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Metastatic Carcinoma in a Mandibular Lymph Node of a Dog

Maria Bell, DVM, Kansas State University

Lisa M. Pohlman, DVM, MS, DACVP, Kansas State University

Clinical Pathology

|July 2016|Peer Reviewed

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Fine-needle aspiration of a mandibular lymph node from a dog. Photo courtesy of Dr. Dudley McCaw

Lymph node fine-needle aspiration with cytology is a noninvasive, low-cost method for staging cancer in canine and feline patients. Carcinomas are commonly diagnosed in dogs and cats, and these neoplasms frequently metastasize to lymph nodes. 

Epithelial cells are not present in the lymph nodes of healthy patients. Therefore, identification of epithelial cells within a lymph node is significant and typically indicative of metastatic disease (assuming the cells have been correctly identified and the sample was obtained appropriately).1

In the author’s experience, it is relatively common for the initial diagnosis of malignant neoplasia to be generated from the identification of abnormal cells in the lymph node aspirate. This finding initiates the search for a primary mass if one has not already been identified. Additionally, identification of malignant neoplasia in a lymph node is extremely valuable when a primary lesion has been identified via imaging but a sample is not easily obtainable without anesthesia or more invasive sampling techniques. The following case illustrates the value of lymph node cytology for the diagnosis of malignancy when the primary tumor is not easily accessible.

History

An 11-year-old intact female pug was presented for evaluation of epistaxis, sneezing, dyspnea, and swelling above both eyes. Brief improvement was noted after administration of clindamycin and corticosteroids, but clinical signs worsened and the dog was referred to Kansas State University Veterinary Health Center. On presentation, the owners reported that they had noticed significant exercise intolerance and an increase in respiratory effort. They also said that the dog was unable to sleep for more than a few seconds at a time.

Examination

Physical examination revealed increased body temperature (103.5°F [39.7°C]; normal range, 100.5-102.5°F), stenotic nares, and referred upper airway noise on auscultation. Firm swelling was noted above the left orbit, and anisocoria was evident, with a slightly larger left pupil. Mucous membranes were pink; capillary refill time was <2 seconds. BCS was 4/5. Gingivitis and gingival hyperplasia were also noted.

Moderate left mandibular lymphadenopathy was identified on palpation, so a fine-needle aspirate of the node was obtained and submitted for cytologic evaluation.

Computed tomography of the skull showed a mass lesion that was causing severe bony lysis of the maxilla, frontal sinuses, nasal turbinates, and cribriform plate, consistent with neoplasia (Figure 1).

Computed tomography scans of the patient’s skull. Note the mass (arrows) in the right nasal passage. Image courtesy of Dr. Paxton Harness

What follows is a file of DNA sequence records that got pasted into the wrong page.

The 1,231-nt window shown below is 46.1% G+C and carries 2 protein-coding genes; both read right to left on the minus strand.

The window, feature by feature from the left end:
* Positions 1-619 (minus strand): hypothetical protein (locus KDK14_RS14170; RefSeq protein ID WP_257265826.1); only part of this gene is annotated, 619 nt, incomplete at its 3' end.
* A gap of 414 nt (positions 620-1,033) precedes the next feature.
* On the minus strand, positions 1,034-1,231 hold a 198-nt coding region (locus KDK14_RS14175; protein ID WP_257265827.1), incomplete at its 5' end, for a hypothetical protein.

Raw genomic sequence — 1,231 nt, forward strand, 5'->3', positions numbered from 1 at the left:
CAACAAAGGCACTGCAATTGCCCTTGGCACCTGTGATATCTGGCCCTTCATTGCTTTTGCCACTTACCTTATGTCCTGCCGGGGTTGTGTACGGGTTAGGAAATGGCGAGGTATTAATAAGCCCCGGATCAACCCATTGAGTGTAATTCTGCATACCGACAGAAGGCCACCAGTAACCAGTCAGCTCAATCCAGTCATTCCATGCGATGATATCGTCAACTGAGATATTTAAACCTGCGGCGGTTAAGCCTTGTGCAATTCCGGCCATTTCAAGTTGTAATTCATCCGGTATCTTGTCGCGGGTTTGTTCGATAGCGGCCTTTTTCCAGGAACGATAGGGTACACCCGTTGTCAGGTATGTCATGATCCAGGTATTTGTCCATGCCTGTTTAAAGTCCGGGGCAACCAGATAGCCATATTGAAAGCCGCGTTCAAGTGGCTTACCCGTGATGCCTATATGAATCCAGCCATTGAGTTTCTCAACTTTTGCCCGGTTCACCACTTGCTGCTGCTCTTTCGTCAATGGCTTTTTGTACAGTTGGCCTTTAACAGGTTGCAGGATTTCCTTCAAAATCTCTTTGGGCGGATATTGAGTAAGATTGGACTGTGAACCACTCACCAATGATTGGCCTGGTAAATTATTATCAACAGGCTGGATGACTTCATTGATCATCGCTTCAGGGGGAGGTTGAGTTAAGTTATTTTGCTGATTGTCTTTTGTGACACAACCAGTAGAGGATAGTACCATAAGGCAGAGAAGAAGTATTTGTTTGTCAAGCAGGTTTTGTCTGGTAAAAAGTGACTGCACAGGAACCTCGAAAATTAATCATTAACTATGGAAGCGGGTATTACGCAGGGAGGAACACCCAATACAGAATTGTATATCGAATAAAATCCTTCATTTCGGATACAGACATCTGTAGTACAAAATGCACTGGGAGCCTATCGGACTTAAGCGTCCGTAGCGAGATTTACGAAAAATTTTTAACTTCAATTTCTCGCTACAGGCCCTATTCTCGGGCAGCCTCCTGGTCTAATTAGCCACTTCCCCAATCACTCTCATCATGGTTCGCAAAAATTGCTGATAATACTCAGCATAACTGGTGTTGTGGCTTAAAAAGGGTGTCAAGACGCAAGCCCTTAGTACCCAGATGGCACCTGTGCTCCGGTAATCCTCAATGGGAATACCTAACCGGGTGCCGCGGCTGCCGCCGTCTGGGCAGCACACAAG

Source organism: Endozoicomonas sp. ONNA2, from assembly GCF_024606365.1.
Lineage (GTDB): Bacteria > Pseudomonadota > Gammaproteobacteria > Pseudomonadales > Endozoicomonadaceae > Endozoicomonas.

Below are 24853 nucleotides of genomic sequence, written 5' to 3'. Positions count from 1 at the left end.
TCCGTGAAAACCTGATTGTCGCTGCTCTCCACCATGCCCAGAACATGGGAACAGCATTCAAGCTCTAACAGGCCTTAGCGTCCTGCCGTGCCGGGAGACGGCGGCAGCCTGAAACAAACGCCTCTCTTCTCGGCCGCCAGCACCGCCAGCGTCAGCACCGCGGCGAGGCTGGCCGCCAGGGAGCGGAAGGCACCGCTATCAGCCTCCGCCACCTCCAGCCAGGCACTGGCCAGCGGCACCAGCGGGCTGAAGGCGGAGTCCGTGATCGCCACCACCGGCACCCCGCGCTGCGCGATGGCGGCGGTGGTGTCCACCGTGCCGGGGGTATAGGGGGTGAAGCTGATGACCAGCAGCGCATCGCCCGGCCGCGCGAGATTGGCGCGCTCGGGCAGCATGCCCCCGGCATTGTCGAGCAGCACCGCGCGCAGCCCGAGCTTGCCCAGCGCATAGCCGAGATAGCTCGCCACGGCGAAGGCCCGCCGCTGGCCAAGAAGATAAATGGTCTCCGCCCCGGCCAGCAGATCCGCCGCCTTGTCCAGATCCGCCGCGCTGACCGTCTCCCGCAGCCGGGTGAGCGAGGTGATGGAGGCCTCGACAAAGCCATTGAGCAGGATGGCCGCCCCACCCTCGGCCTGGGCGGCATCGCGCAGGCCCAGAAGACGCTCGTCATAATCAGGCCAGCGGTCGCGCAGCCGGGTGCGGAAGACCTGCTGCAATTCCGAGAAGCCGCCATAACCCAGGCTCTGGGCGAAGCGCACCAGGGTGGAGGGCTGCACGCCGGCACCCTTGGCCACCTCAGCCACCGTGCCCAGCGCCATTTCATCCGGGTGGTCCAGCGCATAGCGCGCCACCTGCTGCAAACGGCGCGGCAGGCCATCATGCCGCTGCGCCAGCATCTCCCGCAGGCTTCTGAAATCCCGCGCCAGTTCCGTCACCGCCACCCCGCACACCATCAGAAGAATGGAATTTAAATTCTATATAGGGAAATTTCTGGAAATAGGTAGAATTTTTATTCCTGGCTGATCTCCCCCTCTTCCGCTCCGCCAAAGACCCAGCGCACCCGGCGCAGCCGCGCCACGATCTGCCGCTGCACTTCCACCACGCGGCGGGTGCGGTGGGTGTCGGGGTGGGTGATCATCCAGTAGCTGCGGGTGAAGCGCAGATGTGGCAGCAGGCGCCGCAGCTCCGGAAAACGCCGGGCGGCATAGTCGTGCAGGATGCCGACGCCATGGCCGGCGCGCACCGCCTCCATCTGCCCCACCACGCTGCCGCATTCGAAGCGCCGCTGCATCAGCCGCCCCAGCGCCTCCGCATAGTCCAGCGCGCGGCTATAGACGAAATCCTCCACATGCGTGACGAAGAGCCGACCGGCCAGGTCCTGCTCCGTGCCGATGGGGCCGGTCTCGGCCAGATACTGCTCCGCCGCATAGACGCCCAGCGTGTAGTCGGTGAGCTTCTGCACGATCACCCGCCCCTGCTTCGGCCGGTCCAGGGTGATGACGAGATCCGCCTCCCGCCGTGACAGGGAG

Computed tomography scans of the patient’s skull. Note the mass (arrows) in the right nasal passage. Image courtesy of Dr. Paxton Harness

Figure 1 Computed tomography scans of the patient’s skull. Note the mass (arrows) in the right nasal passage. Image courtesy of Dr. Paxton Harness

Figure 1 Computed tomography scans of the patient’s skull. Note the mass (arrows) in the right nasal passage. Image courtesy of Dr. Paxton Harness

Cytologic Findings

Cytology revealed predominantly small lymphocytes containing mature chromatin and fewer but mildly increased medium and large lymphocytes and plasma cells. Scattered among the lymphoid population were a few large, round-to-polygonal cells arranged in cohesive sheets and occasionally seen individually. These cells exhibited moderate anisocytosis, anisokaryosis, and anisonucleoliosis. Each had a round-to-oval nucleus with a finely stippled chromatin pattern and as many as 8 prominent nucleoli. Neutrophils were mildly increased in number. The background contained scattered mast cells, macrophages, red blood cells, and lymphoglandular bodies (cytoplasmic fragments; Figure 2).

 

(A) Fine-needle aspiration cytology of the left mandibular lymph node. Note the cluster of large, cohesive cells (black arrows). These cells exhibit anisocytosis, anisokaryosis, and anisonucleoliosis and should not normally be present in lymph nodes. Also visible are numerous intact lymphocytes, including small lymphocytes (orange arrow), medium lymphocytes (blue arrow), rare large lymphocytes (arrowhead); scattered neutrophils; and macrophages. Naked nuclei (pink arrows) of ruptured cells are also seen and should not be confused with intact cells. (Modified Wright’s stain, magnification 600×) (B) Higher-magnification image of a cluster of metastatic epithelial cells. Note the anisonucleoliosis (variably sized nucleoli both within single cells and among different cells; arrowheads). (Modified Wright’s stain, original magnification 1000×)
(A) Fine-needle aspiration cytology of the left mandibular lymph node. Note the cluster of large, cohesive cells (black arrows). These cells exhibit anisocytosis, anisokaryosis, and anisonucleoliosis and should not normally be present in lymph nodes. Also visible are numerous intact lymphocytes, including small lymphocytes (orange arrow), medium lymphocytes (blue arrow), rare large lymphocytes (arrowhead); scattered neutrophils; and macrophages. Naked nuclei (pink arrows) of ruptured cells are also seen and should not be confused with intact cells. (Modified Wright’s stain, magnification 600×) (B) Higher-magnification image of a cluster of metastatic epithelial cells. Note the anisonucleoliosis (variably sized nucleoli both within single cells and among different cells; arrowheads). (Modified Wright’s stain, original magnification 1000×)